On a Clear Day You Can See Forever [Union Theatre]

On a Clear Day You Can See Forever
Music by Burton Lane, book & lyrics by Alan Jay Lerner, loosely based on John L. Balderston’s 1927 play Berkeley Square, itself loosely based on Henry James’s incomplete novel A Sense of the Past

Daisy Gamble / Melinda Wells – Vicki Lee Taylor
Dr Mark Bruckner – Nadeem Crowe
Edward Moncrieff – Matt Beveridge
Warren Smith – Howard Jenkins
James Preston / Solicitor – Felix Mosse
Dr Conrad Fuller – David McKechnie
Mrs Hatch / Melinda’s Mother – Rachel Spurrell
Muriel Bunson – Emma Harrold
Patty / Flora – Laura Robson
Sally – Rebecca Lawrence
Mr Wells / Student – Dan O’Brien
Student – Ross McNeill

Inga Davis-Rutter (musical director & keyboards), Rosie Reed & Ruth Whybrow (reeds), Joe Evans & Nicky Caulfield (drums)

Kirk Jameson – Director
Sam Spencer-Lane – Choreographer
Charlie Morgan Jones – Lighting Designer

Reviewed by: Michael Darvell

Reviewed: 7 September, 2013
Venue: Union Theatre, London

On a Clear Day You Can See Forever, at Union Theatre. Photograph: Kay Young PhotographyIn his programme note for On a Clear Day… director Kirk Jameson talks about reviving shows with a dubious reputation that larger houses generally ignore because the material is basically and at times fatally flawed. At the Union, Jameson has recently worked on Mary Rodgers & Marshall Barer’s Once Upon a Mattress and Rodgers & Hammerstein’s Pipe Dream, two rarities. Interesting as they were (historically speaking, that is) both shows were not entirely successful and both closed after fewer than 300 performances. However, the Union has built an audience for uncommon musicals.

Joining these two questionable revivals is On a Clear Day You Can See Forever, Burton Lane & Alan Jay Lerner’s 1965 show about the regression of a woman with ESP. It initially clocked up only 280 performances and took 35 years to reach London in a production at the Bridewell Theatre, off Fleet Street. At the Tony Awards for 1966 the show was up against Man of La Mancha, Mame, and Sweet Charity. The show wasn’t nominated but the star, Barbara Harris, was, along with John Cullum and Lane’s score, although none won anything. It was, however, filmed by Vincente Minnelli in 1970 with Barbra Streisand playing Daisy Gamble, which was no great shakes either with the critics or at the box-office. You might have thought that Lane, with a CV that included the music for Finian’s Rainbow, and Royal Wedding, to which Lerner contributed the lyrics, would have had the magic touch. Similarly, Lerner who wrote lyrics for Brigadoon, Paint Your Wagon, My Fair Lady, Gigi, and Camelot, really couldn’t make Clear Day work successfully.

On a Clear Day You Can See Forever, at Union Theatre. Photograph: Kay Young PhotographyIt took a long time to get to Broadway. In 1962, Richard Rodgers, having lost his writing partner Oscar Hammerstein II, teamed up with Lerner but as he was so slow at writing lyrics, Rodgers pulled out of the show which was called I Picked a Daisy. Lerner then asked Burton Lane to write the music and cast Louis Jourdan as the male lead, with Bob Fosse directing. But Lerner was still too slow. A third try was initiated, again with Lane and still with Jourdan. However, he couldn’t manage the singing and was replaced in Boston by Cullum who had understudied Richard Burton in Camelot. It finally opened on Broadway but failed to appeal.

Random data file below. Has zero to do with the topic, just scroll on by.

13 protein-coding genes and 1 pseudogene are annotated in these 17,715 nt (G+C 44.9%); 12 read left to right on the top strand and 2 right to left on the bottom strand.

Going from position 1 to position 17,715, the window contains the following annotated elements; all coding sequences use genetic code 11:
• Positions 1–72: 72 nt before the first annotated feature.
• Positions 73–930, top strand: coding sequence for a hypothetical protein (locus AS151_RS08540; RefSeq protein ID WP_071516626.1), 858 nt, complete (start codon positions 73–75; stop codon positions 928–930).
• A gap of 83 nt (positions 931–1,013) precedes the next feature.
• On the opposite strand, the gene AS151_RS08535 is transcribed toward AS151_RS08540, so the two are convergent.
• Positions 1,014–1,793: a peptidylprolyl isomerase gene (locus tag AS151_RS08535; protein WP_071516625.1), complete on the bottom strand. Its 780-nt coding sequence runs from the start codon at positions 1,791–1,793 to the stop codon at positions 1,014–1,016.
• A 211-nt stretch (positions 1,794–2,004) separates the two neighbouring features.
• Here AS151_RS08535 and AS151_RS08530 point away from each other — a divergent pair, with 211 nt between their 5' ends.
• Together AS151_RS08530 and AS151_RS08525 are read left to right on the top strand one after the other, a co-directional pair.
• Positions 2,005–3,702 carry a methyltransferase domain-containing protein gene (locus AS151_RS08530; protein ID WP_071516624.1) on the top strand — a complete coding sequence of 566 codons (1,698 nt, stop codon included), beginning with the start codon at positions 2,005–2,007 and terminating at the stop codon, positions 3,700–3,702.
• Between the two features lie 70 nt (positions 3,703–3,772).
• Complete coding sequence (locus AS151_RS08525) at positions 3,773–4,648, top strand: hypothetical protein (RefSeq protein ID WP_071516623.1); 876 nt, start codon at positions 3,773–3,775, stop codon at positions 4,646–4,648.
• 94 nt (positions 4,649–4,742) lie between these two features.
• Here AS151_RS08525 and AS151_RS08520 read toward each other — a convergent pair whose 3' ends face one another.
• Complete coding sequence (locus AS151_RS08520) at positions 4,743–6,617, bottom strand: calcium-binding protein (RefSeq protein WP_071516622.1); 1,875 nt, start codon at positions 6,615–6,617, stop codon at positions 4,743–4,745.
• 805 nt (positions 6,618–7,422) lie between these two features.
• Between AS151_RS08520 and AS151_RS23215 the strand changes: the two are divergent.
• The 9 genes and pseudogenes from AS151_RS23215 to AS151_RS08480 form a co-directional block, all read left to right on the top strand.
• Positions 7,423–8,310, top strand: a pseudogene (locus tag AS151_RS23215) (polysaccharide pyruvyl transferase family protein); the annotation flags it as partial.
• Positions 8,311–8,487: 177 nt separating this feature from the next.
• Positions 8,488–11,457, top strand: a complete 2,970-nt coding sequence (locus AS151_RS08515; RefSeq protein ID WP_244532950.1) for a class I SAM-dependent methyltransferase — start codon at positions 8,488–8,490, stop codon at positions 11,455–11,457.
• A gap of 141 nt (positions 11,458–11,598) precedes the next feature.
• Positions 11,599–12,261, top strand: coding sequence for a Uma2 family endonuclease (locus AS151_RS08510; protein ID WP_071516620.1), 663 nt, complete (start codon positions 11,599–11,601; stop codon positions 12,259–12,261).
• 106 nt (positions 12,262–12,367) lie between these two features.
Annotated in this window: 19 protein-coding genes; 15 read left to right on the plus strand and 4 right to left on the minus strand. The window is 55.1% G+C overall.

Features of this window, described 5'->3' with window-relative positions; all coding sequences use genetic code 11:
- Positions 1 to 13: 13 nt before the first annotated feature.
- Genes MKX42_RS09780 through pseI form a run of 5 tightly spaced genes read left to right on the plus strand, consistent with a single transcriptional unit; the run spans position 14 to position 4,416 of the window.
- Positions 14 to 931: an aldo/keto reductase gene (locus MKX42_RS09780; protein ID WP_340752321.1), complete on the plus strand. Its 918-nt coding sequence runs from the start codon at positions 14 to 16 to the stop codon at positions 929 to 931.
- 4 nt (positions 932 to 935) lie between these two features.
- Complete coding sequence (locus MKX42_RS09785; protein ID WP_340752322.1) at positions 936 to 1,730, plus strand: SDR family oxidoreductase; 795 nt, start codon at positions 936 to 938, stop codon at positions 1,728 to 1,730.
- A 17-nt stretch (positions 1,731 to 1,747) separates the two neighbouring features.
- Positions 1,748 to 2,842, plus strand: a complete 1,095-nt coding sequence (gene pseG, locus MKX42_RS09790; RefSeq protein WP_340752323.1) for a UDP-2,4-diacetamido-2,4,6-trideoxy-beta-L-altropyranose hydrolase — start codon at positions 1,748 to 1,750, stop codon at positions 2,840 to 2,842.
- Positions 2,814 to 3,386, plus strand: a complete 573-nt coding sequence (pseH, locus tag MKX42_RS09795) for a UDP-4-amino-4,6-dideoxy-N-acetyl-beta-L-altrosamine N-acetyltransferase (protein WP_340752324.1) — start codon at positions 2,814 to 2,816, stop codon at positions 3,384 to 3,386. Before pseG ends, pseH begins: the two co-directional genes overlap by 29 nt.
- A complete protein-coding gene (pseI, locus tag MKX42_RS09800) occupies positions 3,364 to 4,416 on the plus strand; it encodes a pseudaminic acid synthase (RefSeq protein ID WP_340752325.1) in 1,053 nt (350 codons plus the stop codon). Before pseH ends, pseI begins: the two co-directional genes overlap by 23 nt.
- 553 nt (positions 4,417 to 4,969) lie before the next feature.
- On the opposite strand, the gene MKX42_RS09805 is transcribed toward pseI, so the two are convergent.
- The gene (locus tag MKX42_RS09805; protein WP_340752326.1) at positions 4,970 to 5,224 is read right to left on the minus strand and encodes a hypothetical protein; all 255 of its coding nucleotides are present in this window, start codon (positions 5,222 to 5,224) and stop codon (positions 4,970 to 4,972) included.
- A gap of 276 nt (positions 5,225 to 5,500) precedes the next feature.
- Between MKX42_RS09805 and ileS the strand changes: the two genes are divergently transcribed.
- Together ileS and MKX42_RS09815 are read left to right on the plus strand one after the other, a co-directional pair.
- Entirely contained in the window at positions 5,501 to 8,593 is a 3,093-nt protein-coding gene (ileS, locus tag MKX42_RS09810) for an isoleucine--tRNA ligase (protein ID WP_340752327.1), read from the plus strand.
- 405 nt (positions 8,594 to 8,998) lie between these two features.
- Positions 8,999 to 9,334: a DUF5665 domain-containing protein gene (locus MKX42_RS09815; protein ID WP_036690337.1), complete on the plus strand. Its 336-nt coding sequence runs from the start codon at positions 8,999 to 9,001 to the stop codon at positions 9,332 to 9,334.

The subject-matter was questionable and even at the Union Jameson has not found a way of lightening a rather tiresome plot. Initially Daisy Gamble seeks the advice of psychiatrist Mark Bruckner about giving up smoking in order to please her stuffed-shirt of a fiancé, Warren. When Mark hypnotises her she regresses to being Melinda Wells, an 18th-century woman in love with a painter who marries her but is then unfaithful. Touched by her story, Mark falls in love with Melinda. Meanwhile, Daisy, the re-embodiment of Melinda, is annoyed at Mark’s way of using her to get to Melinda. However, she eventually decides to leave boring Warren and return to Mark’s comfortable couch – at least that is what we assume is about to happen. The ending is unsure.

The production yields some winning performances from the leads and the company generally. Vicki Lee Taylor invests real personality in the role of Daisy, a bit scatty and bright, but not too bright, in the manner of, say, Shirley MacLaine, and brings a touch of seriousness to her alter ego Melinda. In the awkward part of Dr Bruckner, Nadeem Crowe manages to show viably both sides of Mark’s character. Howard Jenkins makes Warren Smith both dumb and doughty. The chorus executes some nifty footwork in Sam Spencer-Lane’s choreography and tries to coax the awkward story into life. It doesn’t always work and the plot at times gets bogged-down by detail.

Inga David-Rutter’s small combo plays Lane’s score with loving attention. The title song is the most well-known, but point numbers such as ‘Come back to me’, ‘Wait till we’re sixty-five’ and ‘Hurry, it’s lovely up here’ are handled with dexterity even if, in the context of the plot, they mean little. It’s not one of Lane or Lerner’s best efforts but worth reviving to see where such talented people can occasionally go wrong.

  • On a Clear Day You Can See Forever is at the Union Theatre, 204 Union Street, Southwark, London SE1 until Saturday 28 September 2013
  • Tuesday to Saturday at 7.30 p.m., matinees Saturday & Sunday at 2.30
  • Tickets 020 7261 9876
  • www.uniontheatre.biz

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